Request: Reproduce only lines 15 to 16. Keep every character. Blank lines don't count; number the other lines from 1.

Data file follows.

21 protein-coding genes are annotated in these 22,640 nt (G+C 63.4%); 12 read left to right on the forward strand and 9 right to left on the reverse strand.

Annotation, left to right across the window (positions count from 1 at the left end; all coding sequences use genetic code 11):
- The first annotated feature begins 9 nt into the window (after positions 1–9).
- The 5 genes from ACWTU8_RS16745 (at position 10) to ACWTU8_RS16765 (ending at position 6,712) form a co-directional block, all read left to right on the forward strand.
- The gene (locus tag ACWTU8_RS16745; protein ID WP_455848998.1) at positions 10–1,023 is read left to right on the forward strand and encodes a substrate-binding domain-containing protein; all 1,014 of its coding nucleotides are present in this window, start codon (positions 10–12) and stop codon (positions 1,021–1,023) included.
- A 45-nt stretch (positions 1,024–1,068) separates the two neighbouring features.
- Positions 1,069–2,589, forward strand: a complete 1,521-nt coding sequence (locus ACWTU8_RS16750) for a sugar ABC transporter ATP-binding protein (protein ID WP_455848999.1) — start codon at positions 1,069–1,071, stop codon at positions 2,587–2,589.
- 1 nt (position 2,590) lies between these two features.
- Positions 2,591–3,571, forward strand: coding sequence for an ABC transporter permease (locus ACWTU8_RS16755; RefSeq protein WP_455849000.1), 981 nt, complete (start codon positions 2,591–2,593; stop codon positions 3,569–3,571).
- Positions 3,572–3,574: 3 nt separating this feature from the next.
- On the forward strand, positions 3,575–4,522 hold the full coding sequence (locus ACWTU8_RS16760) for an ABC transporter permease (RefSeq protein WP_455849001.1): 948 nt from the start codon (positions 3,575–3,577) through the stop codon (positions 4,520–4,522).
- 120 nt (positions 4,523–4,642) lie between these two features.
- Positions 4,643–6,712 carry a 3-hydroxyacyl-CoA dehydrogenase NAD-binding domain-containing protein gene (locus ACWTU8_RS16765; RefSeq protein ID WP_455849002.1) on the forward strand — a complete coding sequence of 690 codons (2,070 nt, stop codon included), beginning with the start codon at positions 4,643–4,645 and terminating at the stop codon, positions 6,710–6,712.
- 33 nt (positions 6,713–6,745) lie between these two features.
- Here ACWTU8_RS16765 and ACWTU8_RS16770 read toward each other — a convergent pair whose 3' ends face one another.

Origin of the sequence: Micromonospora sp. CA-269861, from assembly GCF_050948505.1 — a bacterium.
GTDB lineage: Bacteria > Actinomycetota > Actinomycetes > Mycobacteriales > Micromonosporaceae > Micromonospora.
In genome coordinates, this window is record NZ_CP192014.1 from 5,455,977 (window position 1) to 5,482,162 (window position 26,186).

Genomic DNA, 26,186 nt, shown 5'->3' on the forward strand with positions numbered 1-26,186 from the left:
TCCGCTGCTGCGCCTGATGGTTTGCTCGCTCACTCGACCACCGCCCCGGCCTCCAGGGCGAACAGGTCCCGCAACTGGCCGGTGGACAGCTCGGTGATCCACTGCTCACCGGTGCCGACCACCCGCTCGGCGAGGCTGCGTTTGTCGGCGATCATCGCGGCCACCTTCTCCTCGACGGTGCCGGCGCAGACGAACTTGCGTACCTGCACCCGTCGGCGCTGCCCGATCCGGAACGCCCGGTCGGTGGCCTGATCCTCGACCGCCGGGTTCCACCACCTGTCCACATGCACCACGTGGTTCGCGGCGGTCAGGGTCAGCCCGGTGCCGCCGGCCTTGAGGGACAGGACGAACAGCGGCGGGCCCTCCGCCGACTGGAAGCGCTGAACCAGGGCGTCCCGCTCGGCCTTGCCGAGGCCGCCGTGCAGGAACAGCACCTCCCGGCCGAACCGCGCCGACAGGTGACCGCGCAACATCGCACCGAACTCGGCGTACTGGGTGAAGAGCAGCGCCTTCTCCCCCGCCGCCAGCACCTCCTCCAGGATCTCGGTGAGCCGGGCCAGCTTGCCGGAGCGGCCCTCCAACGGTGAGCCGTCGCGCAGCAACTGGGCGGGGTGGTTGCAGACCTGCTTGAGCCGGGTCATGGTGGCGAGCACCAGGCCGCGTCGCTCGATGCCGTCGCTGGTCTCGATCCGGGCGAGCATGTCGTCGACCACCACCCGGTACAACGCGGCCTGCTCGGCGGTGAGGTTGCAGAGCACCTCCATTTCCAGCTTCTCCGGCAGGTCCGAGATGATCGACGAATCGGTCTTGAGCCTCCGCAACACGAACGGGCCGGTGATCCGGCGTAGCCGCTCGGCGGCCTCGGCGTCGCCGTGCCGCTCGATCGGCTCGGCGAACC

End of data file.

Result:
- Here ACWTU8_RS16765 and ACWTU8_RS16770 read toward each other — a convergent pair whose 3' ends face one another.

Origin of the sequence: Micromonospora sp. CA-269861, from assembly GCF_050948505.1 — a bacterium.